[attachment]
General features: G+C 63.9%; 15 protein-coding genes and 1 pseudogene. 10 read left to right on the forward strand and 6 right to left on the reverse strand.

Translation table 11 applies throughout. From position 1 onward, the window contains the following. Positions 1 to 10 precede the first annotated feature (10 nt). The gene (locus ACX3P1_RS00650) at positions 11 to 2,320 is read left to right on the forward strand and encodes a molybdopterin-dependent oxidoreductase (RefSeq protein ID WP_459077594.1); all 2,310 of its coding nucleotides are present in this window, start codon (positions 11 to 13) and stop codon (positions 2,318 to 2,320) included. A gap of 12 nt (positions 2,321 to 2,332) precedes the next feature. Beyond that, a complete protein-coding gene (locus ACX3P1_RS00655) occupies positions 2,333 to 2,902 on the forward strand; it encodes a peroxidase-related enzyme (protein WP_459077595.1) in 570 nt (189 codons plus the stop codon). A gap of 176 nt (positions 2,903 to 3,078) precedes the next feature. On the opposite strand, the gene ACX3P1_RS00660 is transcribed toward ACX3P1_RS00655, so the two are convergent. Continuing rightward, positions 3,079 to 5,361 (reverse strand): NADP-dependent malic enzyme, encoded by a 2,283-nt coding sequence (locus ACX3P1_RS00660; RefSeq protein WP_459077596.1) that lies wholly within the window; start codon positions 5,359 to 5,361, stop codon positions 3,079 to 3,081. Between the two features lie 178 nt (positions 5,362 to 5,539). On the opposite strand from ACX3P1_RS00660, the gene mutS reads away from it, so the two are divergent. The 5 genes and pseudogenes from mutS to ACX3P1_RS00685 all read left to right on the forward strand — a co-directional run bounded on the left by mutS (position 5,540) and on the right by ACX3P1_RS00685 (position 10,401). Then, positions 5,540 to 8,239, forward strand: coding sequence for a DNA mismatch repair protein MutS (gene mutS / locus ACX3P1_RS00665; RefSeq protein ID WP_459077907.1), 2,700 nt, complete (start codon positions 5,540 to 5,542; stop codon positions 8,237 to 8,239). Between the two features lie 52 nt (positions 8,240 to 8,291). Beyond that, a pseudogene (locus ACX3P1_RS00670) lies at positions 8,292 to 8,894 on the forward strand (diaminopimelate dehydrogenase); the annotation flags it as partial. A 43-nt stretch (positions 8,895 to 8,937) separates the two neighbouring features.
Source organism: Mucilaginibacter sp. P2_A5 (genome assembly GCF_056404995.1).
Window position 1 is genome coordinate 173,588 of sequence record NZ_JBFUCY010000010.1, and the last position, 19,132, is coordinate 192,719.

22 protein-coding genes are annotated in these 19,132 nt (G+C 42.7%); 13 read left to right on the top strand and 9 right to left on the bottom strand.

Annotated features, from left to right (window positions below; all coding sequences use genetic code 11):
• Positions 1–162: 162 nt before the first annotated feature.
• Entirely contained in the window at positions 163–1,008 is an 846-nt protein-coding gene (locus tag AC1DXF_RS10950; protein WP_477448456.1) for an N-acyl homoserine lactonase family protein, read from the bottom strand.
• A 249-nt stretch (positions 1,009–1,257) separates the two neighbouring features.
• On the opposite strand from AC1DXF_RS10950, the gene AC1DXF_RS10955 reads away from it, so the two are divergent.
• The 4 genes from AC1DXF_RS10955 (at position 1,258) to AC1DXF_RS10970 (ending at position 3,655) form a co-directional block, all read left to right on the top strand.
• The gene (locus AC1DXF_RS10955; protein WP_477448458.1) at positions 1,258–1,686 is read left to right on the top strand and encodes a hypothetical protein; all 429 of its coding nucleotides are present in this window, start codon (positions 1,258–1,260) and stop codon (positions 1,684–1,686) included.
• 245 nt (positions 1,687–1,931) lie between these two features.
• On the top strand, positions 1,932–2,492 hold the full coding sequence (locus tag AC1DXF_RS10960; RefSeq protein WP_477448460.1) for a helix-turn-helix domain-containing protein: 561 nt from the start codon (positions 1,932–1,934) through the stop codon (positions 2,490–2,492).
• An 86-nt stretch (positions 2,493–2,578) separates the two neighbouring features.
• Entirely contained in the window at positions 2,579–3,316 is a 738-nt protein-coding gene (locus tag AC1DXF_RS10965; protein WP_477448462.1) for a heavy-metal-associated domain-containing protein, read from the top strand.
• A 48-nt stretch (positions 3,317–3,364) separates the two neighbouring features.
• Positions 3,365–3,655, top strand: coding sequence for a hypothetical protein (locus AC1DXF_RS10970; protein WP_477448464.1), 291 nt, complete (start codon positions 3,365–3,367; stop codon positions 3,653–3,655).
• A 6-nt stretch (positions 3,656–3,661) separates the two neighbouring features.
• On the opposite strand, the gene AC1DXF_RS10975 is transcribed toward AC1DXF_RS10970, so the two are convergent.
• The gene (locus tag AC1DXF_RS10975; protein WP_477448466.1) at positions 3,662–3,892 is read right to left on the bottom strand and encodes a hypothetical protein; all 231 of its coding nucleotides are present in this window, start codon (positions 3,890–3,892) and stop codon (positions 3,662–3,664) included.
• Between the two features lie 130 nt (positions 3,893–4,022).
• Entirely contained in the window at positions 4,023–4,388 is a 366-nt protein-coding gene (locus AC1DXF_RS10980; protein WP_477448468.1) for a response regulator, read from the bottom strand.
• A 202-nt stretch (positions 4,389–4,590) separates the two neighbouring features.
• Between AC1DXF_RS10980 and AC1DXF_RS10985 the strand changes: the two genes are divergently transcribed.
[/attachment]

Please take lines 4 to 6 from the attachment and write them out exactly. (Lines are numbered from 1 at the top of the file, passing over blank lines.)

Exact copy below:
Window position 1 is genome coordinate 173,588 of sequence record NZ_JBFUCY010000010.1, and the last position, 19,132, is coordinate 192,719.

22 protein-coding genes are annotated in these 19,132 nt (G+C 42.7%); 13 read left to right on the top strand and 9 right to left on the bottom strand.

Annotated features, from left to right (window positions below; all coding sequences use genetic code 11):